UMR Research Director Stephen Mills describes how terrorism has influenced politics – both in New Zealand and in Australia (Dominion Post April 9 2015)
The impact of terrorism has played a part in many Western elections since 9/11.
In 2001 Australian Prime Minister John Howard was heading for likely election defeat.
He instead secured a comfortable victory by taking full advantage of the tense and fearful political climate that developed when the issue of (mainly Muslim) asylum seekers combined with the aftermath of 9/11.
That polarising election made the reputation of his political advisers Crosby- Textor. They, whether fairly or not, became branded as the masters of dark arts politics, portrayed in the media as brutally effective but prepared to tap into fear and prejudice and risk social cohesion to win elections for their conservative clients.
Asylum seekers and an underlying fear and dislike of Muslims is what the Australians call a wedge issue. As the name suggests, it is an issue that splits opposition party voters. The Australian Labor Party (ALP) is caught between urban liberal voters who favour a tolerant approach on asylum seekers and outer suburban and regional voters who generally want them sent back to where they came from (and aren’t too fussed on how that is done).
On asylum seekers the ALP has been left in the unlovely position of trying to straddle irreconcilable views or taking a clear position and alienating one wing of its supporters. Generally the A LP has tried to get as close to the Coalition hard line on the issue as it can but has never really succeeded in convincing voters.
Crosby-Textor have been advisers to National since at least the 2002 election including the 2014 victory. John Key in New Zealand has, however, not pursued divisive wedge issues. A standout example is race where Key’s inclusive approach was opposite to the classic wedge issue campaign run by Don Brash, his predecessor as National leader. Supporting the anti-smacking legislation and eventually same sex marriage are other examples.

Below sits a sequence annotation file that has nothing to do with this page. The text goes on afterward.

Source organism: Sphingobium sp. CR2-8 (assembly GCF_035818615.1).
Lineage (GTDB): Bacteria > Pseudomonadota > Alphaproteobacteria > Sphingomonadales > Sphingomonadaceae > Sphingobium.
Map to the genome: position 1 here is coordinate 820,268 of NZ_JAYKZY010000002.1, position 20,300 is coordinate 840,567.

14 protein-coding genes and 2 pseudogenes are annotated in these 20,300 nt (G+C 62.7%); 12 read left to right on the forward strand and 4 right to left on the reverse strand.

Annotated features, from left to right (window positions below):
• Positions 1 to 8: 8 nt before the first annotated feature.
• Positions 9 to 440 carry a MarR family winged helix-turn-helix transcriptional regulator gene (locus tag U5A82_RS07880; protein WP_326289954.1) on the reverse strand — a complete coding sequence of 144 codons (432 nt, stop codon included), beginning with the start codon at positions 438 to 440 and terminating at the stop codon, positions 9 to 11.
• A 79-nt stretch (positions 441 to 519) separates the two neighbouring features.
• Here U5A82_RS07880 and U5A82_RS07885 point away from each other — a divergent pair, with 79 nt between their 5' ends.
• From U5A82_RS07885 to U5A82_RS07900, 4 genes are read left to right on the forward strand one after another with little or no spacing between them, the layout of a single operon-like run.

But if the economy is weak in 2017, some of the softer National voters have tired of John Key at least a bit and Andrew Little continues to build on a strong start there may be the temptation to play the fear of terrorism card. No doubt that advice will be whispered in his ear.
With Tony Abbott’s continued leadership of the Australian Liberal party dependent on week by week polls he appears to have dialled up the threat of local terrorism. As his critics have gleefully noted the number of flags behind him at press conferences has increased from 2 to 6 and his language invokes the dire threat posed by Islamic death cults.
New Zealanders do not now seem too alarmed by any equivalent fear of local terrorist incidents.
In UMR polling in November prior to the Lindt Café siege in Sydney and the Charlie Hebdo murders in Paris 42% of New Zealanders declared they were concerned about local terrorist threats in New Zealand and 31% that they were not. 27% were neutral or unsure. In February post the siege and Charlie Hebdo 40% declared they were concerned and 35% that they were not.
There would also be some cynicism to overcome if John Key did ramp up the issue.
In a UMR late February survey, given a choice 37% thought John Key talking about the possibility of threats to New Zealand from local Muslim terrorists was more likely to be based on a genuine threat of local terrorism and 48% more likely to be an attempt to soften us up for helping in Iraq and strengthening security laws.
Those numbers would, of course, turn if there was a terrorist incident in New Zealand.
If concern on the issue does rise it is almost certain that the issue would break for the National party as it has for the Coalition in Australia. Asked in late February whether a National- led or Labour- led government would be better for handling local terrorist threats in New Zealand, 45% plumped for a National- led government and 20% for a Labour- led government.
In what already promises to be a close election between centre-left and centre-right in 2017, whether fear of local terrorism is in play could well decide the outcome.
(All poll results cited are for questions included in UMR’s two weekly telephone omnibus surveys of nationally representative samples of 750 New Zealanders 18 years plus.)